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Allen explores old themes in Bullets over Broadway

Bullets over Broadway

Written and directed by Woody Allen.

Starring John Cusack, Jack Warden, Chazz Palminteri, Joe Viterelli, Jennifer Tilly, Rob Reiner, Dianne Wiest, and Tracey Ullman.

Loews Janus.

By Carrie E. Perlman
Staff Reporter

Woody Allen's latest film, Bullets Over Broadway, is a terrific and light-hearted portrait of a playwright struggling to resist the commercialism of show business during the Roaring '20s.

As Allen has often done in his best films, he intertwines comedy with more serious dramatic themes. He examines the unequal distribution of artistic talent and the difficulty of maintaining purity in art. These are important issues to Allen, which he addresses with humor but does not mock.

It is the story of the budding playwright David Shayne, played by John Cusack, who can only produce his latest work with the financial support of the Mafia. The mobster Nick Valenti (Joe Viterelli) is willing to put up all the money if his girlfriend, Olive Neal (Jennifer Tilly), currently a dancer in the chorus line of a speakeasy, can have one of the lead roles. Needless to say, Olive cannot act. After assembling the cast of the play, including the famous actress Helen Sinclair (Diane Wiest), rehearsals begin.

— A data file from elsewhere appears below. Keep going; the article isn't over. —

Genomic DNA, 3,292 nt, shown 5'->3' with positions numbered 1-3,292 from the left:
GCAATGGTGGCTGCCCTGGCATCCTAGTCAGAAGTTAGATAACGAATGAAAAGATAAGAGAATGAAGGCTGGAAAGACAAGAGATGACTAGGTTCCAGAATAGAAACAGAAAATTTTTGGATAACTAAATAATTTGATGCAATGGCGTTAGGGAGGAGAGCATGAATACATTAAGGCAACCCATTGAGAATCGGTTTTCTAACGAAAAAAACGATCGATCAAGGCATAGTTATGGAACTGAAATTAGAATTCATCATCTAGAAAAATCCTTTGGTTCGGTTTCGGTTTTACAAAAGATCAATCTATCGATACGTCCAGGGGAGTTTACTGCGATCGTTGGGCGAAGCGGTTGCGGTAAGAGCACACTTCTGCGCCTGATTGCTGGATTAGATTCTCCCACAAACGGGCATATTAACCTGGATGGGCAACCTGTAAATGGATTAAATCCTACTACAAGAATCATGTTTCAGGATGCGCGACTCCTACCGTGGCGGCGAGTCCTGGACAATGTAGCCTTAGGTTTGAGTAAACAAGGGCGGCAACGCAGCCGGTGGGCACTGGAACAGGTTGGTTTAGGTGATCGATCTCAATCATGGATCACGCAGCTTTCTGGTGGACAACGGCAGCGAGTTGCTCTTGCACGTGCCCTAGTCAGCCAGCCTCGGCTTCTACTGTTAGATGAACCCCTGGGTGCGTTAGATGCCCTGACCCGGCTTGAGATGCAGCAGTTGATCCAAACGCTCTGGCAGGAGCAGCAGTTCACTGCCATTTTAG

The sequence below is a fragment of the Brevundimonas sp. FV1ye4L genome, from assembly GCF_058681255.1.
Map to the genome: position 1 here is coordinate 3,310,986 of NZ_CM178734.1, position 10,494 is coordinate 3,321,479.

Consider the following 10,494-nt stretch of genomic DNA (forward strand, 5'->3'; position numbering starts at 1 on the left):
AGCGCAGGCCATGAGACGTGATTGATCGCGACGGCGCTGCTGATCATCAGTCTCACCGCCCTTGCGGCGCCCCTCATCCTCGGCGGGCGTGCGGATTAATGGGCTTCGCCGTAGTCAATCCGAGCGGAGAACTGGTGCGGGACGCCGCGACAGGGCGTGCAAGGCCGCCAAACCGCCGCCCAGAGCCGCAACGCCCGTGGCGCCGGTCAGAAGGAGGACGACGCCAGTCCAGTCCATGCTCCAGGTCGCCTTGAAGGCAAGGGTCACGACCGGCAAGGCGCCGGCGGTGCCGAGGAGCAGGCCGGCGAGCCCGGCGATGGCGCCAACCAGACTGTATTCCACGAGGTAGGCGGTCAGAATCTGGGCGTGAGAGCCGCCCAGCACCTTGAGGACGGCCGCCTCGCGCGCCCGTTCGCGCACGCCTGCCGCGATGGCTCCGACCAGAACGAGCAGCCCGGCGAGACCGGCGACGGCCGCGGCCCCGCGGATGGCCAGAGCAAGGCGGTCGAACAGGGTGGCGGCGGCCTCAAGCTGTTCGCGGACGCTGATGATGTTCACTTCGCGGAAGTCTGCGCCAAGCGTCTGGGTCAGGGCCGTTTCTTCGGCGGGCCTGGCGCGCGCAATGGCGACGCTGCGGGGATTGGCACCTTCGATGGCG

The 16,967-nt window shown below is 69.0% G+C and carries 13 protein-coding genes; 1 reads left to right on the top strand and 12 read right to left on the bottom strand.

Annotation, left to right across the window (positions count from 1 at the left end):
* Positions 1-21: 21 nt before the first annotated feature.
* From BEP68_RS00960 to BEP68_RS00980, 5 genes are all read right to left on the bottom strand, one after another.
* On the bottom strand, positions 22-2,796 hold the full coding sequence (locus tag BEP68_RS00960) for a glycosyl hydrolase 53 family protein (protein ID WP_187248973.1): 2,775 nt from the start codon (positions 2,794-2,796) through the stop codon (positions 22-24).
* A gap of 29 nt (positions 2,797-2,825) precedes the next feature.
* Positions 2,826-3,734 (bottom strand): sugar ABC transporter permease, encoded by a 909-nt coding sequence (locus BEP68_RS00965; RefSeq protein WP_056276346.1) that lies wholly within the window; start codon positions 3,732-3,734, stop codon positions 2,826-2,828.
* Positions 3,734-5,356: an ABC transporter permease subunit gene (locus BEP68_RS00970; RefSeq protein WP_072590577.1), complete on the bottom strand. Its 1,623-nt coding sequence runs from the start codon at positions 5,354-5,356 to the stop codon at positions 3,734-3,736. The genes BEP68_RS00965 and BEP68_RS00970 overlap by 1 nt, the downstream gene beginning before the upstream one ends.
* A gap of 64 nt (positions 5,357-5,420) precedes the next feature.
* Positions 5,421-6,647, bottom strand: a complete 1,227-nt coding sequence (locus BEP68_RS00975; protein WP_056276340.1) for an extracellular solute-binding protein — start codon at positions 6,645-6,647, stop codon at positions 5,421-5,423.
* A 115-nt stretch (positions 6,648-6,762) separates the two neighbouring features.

There is some tension amongst cast members but it is Olive's bodyguard Cheech (Chazz Palminteri) who causes most of the problems. After initially objecting whenever Shayne tries to cut down Olive's lines, Cheech eventually begins to demonstrate a real knack for plot construction and dialogue. Once recovered from the shock of receiving constructive criticism from a thug, Shayne begins to rely on Cheech's help. Palminteri is wonderful as this unscrupulous gangster with hidden talent.

The other star amongst the cast is Wiest as the eccentric, over-the-hill actress who gets Shayne to see the script her way and rewrite it to make her character just a little less frumpy. Some of the film's funniest scenes take place when Shayne and Sinclair are alone together. Shayne, the supposedly verbose playwright, cannot speak as Sinclair places her hand over his mouth and continually repeats "Don't say anything, don't say anything."

Shayne is persuaded to change his original script for each of these characters. Cusack is good in the role of Shayne , but this character in not as fun as either Cheech or Sinclair.

Santo Loquasto, Allen's set designer for many years, has once again transformed New York in this period film. The 1920s depicted here is very stylized. All violence occurs off screen while mellow jazz plays in the background.

This is unmistakably a Woody Allen film. It contains many similarities to his past films and also displays his unending creativity in this juxtaposition of the theater world and the Mafia.